Home Concepts Decison Making & Problem Solving Asymmetric Thinking in the Military

Asymmetric Thinking in the Military

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In an unpublished letter, Einstein wrote that the code breaker regarding invention in any human endeavor is that, “there is no necessary relationship between sense experience and thinking.” Einstein said that, “.., while we experience life through our senses and what we think in response to those senses makes perfect sense to us, this thinking is purely arbitrary”.  In other words, we have the ability to think anything we want. When a person is able to appreciate this, it allows for the free play of imagination. Asymmetric Thinking enables such free play of imagination.

As an example, the Sylvan Learning Center’s educational process produces breakthroughs in reading, even with the most unlikely students. By reducing reading to its smallest elements, and with a process of continuous assessment and inventive teaching, they succeed where conventional education often fails.

A similar educational process is possible for teaching both senior and junior officers to think independently, respond to asymmetry (the absence of a common basis of comparison in response to a quality, or in operational terms, a capability), and to create new possibilities in planning and on the ground responsiveness.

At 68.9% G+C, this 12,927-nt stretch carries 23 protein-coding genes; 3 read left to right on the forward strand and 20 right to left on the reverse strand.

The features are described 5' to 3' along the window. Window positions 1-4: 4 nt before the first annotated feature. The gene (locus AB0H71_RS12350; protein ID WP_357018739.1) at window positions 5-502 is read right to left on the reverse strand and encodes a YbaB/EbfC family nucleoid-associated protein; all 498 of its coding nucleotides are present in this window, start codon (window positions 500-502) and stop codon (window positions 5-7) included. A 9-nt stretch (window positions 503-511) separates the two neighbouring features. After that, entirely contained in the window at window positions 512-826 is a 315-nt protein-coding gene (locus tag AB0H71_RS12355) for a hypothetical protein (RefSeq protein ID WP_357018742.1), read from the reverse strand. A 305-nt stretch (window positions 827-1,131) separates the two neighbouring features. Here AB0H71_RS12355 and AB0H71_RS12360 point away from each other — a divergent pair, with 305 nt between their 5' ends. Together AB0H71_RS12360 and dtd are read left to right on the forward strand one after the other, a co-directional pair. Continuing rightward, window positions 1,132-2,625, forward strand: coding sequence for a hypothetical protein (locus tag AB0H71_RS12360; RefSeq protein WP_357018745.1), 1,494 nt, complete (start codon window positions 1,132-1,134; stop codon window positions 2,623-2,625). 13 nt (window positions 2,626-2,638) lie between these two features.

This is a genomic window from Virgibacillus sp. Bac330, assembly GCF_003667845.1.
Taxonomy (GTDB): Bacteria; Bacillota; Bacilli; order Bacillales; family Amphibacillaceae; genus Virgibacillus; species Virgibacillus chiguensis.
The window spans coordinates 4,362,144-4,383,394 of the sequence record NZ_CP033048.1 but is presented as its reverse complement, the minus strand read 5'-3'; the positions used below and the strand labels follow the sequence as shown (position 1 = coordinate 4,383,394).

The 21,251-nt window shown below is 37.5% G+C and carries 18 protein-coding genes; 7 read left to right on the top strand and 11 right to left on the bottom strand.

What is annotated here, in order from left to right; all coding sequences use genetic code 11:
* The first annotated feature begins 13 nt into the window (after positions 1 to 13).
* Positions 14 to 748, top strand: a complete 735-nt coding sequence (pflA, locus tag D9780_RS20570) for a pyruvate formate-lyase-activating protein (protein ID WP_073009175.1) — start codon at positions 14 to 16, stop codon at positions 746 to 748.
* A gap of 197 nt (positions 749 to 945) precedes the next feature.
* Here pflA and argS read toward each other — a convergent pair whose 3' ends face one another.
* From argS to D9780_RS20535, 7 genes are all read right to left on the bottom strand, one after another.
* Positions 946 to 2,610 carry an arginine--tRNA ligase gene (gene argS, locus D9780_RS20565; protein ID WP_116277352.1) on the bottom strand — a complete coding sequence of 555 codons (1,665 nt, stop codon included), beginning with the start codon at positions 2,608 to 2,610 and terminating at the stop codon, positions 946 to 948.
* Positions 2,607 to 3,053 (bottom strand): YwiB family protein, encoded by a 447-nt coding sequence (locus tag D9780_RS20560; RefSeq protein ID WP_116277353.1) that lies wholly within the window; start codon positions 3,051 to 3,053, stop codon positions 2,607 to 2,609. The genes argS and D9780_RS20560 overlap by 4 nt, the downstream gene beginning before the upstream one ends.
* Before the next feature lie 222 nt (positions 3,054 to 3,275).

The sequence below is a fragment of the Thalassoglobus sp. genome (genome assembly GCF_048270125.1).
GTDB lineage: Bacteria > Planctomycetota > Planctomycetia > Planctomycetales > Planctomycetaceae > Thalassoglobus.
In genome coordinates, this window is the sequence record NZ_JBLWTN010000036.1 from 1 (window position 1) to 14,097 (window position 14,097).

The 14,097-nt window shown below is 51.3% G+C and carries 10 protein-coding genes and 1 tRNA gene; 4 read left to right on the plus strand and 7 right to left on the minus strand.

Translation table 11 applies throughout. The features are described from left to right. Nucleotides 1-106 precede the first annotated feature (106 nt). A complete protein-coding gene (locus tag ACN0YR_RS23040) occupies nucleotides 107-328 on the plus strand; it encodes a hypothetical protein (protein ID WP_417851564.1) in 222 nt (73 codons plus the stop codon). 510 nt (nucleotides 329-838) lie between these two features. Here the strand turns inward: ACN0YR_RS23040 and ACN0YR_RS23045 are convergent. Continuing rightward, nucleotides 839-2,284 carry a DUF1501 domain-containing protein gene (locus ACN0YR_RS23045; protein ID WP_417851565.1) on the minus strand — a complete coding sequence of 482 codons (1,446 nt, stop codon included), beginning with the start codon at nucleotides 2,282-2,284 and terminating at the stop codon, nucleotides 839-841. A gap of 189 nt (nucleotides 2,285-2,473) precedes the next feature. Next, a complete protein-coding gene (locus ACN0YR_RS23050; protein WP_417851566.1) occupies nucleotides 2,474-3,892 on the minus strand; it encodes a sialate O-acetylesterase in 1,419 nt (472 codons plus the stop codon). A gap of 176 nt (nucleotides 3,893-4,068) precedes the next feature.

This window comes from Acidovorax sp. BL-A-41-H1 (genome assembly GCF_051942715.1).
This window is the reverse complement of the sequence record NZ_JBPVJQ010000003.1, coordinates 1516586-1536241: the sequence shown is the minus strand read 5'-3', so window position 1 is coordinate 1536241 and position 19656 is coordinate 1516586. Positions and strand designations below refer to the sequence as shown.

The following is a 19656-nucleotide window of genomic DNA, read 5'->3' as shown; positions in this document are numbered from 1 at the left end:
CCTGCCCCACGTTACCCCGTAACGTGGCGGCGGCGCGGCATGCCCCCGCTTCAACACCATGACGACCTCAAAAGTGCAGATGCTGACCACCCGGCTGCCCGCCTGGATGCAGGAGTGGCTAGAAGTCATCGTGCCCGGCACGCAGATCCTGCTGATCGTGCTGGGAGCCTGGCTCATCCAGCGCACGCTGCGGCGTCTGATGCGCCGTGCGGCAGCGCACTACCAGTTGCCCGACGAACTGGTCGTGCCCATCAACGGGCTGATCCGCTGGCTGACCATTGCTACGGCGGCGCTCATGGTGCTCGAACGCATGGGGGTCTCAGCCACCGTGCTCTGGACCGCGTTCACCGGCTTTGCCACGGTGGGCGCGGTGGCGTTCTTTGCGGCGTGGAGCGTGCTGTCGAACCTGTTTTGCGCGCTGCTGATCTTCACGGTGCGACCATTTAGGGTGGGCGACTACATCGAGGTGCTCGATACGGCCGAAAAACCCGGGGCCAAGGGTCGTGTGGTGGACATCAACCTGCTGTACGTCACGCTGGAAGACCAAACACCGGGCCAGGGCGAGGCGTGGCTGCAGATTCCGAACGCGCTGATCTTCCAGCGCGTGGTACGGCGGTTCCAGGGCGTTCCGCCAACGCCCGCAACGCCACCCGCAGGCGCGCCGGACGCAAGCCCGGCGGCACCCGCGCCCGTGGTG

In learning Asymmetric Thinking, practices include:

Practice in identifying and promising unpredictable outcomes.  e.g.  uncharacteristic commitment evokes uncharacteristic thinking. For example, John Kennedy promising to land a man on the moon within ten years.

Practice in stalking possibility.  e.g.  noticing adjacent possibilities, conversations for possibility and sustaining a personal attitude of openness.

Practice in suspension.  e.g.  suspending the need to act and implement for the sake of Asymmetric Thinking; suspending the need to “look conventional” in conversation.

Practice in shifting the normal reaction to stress from reactive thinking and emotion to Asymmetric Thinking.

Practice in seeing what is missing as well as what is there.  e.g. recognizing that something needs to be seen as missing before it can become a part of the solution.

Practice in provoking thought.  e.g.  deep questioning, “pulling the rug” on  existing ideas, giving people real problems they don’t already know how  to solve.

Practice in integrating opposites.  e.g.  the creative power that comes from holding opposites in one’s mind; not stuck in either/or thinking.

Practice in maintaining an open mind, a “beginner’s mind.”  practice in hovering.  e.g.  rising above the field mentally,  and then observing.

Practice in creating context.  e.g.  identifying what’s common to all past attempts at solution and acting against such commonalities.

Practice in identifying and going beyond self limiting beliefs and assumptions.

Practice in listening generously.  e.g. with deep appreciation for the feelings and experience of  others — colleagues, superiors, subordinates, civilians, and even enemies.

Practice in moving from Asymmetric Thinking to decisive action and back again.  e.g. remembering that mission is context.

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